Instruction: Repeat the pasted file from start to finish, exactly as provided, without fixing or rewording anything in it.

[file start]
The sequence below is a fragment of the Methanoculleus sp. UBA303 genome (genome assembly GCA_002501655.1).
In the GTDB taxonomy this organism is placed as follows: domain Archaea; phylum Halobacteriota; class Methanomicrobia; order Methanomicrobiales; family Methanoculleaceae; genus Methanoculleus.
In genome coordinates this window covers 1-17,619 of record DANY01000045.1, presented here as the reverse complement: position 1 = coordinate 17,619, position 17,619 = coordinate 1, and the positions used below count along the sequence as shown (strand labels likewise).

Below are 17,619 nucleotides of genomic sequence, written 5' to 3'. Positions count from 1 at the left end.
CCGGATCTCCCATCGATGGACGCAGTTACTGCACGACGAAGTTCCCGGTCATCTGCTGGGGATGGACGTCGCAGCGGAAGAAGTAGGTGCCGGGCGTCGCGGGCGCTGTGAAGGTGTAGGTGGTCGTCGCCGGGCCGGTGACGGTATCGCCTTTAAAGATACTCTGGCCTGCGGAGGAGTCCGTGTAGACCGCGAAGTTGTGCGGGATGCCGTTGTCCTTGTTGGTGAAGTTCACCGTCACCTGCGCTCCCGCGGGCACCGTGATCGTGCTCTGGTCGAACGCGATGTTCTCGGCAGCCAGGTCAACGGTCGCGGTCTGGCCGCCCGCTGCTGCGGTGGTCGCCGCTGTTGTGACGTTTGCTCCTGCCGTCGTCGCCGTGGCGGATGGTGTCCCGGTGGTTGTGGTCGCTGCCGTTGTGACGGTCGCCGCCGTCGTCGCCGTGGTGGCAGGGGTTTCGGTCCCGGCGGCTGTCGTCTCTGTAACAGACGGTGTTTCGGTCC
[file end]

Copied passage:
The sequence below is a fragment of the Methanoculleus sp. UBA303 genome (genome assembly GCA_002501655.1).
In the GTDB taxonomy this organism is placed as follows: domain Archaea; phylum Halobacteriota; class Methanomicrobia; order Methanomicrobiales; family Methanoculleaceae; genus Methanoculleus.
In genome coordinates this window covers 1-17,619 of record DANY01000045.1, presented here as the reverse complement: position 1 = coordinate 17,619, position 17,619 = coordinate 1, and the positions used below count along the sequence as shown (strand labels likewise).

Below are 17,619 nucleotides of genomic sequence, written 5' to 3'. Positions count from 1 at the left end.
CCGGATCTCCCATCGATGGACGCAGTTACTGCACGACGAAGTTCCCGGTCATCTGCTGGGGATGGACGTCGCAGCGGAAGAAGTAGGTGCCGGGCGTCGCGGGCGCTGTGAAGGTGTAGGTGGTCGTCGCCGGGCCGGTGACGGTATCGCCTTTAAAGATACTCTGGCCTGCGGAGGAGTCCGTGTAGACCGCGAAGTTGTGCGGGATGCCGTTGTCCTTGTTGGTGAAGTTCACCGTCACCTGCGCTCCCGCGGGCACCGTGATCGTGCTCTGGTCGAACGCGATGTTCTCGGCAGCCAGGTCAACGGTCGCGGTCTGGCCGCCCGCTGCTGCGGTGGTCGCCGCTGTTGTGACGTTTGCTCCTGCCGTCGTCGCCGTGGCGGATGGTGTCCCGGTGGTTGTGGTCGCTGCCGTTGTGACGGTCGCCGCCGTCGTCGCCGTGGTGGCAGGGGTTTCGGTCCCGGCGGCTGTCGTCTCTGTAACAGACGGTGTTTCGGTCC